Your equipment package will, to some extent be determined by the type of pizza you want to make. A planetary mixer, can be used to make both your dough and blend the sauce, plus with an attachment head it can also be used to prepyour vegetables. I seriously doubt that a divider and rounder will be needed unless your sales projections are 500 or more pizzas a day. With this said, a dough rounder can be a significant labor saving device as it will greatly reduce the time needed to scale and round the dough. You will also need a good supply of plastic dough boxes for storing the dough balls in (the number of boxes needed will depend upon your production demands). A walk in cooler of sufficient size to hold all of your toppings and ingredients needing refrigeration along with your boxes of dough will also be needed. Until we know more about the ingredients you will be purchasing I can’t say if you will need a walk in or reach in freezer. An air impingement oven will most likely be your best choice in this application. You will need to have some type of screen, disk or pan to put the dressed pizza skin on to get it through the oven. Which one of these you use will be based on the specific type of pizza you want to make. You will also need a small equipment package consisting, but not limited to things such as oven peels, ladles/spoodles, pizza cutters (either wheels or rocker knife, dough scrapers, portion cups, appropriate scales for both dough ingredients and toppings, corrugated pizza circles, pizza boxes, and some type of ordering (POS) system, and if you plan to do any delivery you will also need special delivery bags and/or boxes. As for toppings, the usual way to make a pizza is to put all of the toppings (sauce, cheese, meat, vegetables) onto the pizza skin prior to baking so there is no need to apply any toppings after the pizza enters the oven. We can also help you with the training of your people too. We have our annual pizza seminar, which we have been doing for over 25-years now, scheduled for October 28 to November 1, 2013. This is a great training porgram for individuals such as yourself or your operators as it covers all aspects of making pizza. If you e-mail me directly I can send you an early brochure for the class.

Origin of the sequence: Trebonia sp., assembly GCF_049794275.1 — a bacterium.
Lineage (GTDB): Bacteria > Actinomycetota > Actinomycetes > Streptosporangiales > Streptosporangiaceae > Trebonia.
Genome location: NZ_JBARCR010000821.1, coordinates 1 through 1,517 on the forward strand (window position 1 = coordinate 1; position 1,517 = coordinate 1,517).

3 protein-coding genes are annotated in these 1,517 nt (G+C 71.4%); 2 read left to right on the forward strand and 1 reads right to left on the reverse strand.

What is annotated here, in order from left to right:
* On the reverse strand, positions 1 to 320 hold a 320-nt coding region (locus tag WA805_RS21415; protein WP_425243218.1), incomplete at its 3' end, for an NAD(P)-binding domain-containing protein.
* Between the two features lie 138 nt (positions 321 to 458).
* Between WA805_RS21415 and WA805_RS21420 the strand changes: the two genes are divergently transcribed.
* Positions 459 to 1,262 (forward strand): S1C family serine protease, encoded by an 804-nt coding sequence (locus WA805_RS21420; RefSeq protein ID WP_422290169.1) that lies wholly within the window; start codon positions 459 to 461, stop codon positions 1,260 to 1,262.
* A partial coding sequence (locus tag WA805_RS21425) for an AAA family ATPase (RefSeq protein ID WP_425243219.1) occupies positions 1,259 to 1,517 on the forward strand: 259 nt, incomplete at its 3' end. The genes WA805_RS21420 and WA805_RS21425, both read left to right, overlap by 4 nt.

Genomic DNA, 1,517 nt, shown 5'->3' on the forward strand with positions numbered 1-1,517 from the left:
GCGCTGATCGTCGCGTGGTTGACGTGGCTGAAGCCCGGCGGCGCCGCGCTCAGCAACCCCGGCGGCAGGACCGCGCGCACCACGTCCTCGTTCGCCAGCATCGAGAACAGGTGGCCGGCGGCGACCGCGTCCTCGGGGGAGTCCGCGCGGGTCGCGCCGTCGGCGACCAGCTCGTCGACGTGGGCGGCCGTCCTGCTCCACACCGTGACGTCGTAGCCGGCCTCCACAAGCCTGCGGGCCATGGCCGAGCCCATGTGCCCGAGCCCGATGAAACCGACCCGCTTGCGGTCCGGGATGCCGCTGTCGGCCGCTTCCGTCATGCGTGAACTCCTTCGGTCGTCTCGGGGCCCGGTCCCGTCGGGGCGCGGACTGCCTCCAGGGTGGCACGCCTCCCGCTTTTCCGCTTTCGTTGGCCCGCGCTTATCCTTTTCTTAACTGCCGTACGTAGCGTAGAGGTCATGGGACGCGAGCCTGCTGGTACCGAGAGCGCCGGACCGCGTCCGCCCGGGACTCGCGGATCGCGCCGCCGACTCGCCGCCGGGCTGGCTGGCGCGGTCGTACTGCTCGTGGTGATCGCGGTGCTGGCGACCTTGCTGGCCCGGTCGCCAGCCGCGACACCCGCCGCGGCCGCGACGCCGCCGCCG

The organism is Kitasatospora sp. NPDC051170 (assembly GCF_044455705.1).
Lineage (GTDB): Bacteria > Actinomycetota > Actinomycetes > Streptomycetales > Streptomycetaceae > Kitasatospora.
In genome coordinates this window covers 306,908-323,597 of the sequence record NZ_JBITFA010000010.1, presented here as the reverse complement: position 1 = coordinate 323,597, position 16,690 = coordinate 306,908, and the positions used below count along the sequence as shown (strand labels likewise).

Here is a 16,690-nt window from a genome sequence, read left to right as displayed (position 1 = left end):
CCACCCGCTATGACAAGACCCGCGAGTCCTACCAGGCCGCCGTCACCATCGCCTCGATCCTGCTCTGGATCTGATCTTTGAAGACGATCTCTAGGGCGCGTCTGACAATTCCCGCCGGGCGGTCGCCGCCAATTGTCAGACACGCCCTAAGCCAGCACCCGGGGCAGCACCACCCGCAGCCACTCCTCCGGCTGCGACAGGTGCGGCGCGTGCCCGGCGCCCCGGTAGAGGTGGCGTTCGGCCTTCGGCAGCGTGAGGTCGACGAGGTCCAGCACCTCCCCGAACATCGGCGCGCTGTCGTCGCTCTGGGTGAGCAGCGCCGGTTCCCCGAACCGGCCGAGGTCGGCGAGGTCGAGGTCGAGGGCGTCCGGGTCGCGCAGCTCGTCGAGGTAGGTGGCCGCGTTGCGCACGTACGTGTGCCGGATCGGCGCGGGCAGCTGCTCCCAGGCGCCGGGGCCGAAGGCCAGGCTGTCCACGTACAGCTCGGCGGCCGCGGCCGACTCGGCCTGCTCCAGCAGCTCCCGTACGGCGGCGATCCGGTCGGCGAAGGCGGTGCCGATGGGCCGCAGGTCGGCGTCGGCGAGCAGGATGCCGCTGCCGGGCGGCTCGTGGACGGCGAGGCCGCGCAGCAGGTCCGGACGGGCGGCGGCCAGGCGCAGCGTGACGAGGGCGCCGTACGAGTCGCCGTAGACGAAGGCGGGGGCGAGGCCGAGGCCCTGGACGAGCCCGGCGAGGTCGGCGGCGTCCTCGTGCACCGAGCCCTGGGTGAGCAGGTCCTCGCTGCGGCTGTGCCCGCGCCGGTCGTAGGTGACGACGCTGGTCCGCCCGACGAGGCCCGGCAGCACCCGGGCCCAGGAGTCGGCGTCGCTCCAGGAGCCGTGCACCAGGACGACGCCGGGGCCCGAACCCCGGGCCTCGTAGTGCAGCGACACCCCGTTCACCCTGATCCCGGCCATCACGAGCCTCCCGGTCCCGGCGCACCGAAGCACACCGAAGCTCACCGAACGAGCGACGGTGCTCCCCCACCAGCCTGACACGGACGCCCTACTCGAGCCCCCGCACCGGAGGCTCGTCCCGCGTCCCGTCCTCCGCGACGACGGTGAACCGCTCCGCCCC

Tom Lehmann/The Dough Doctor E-mail: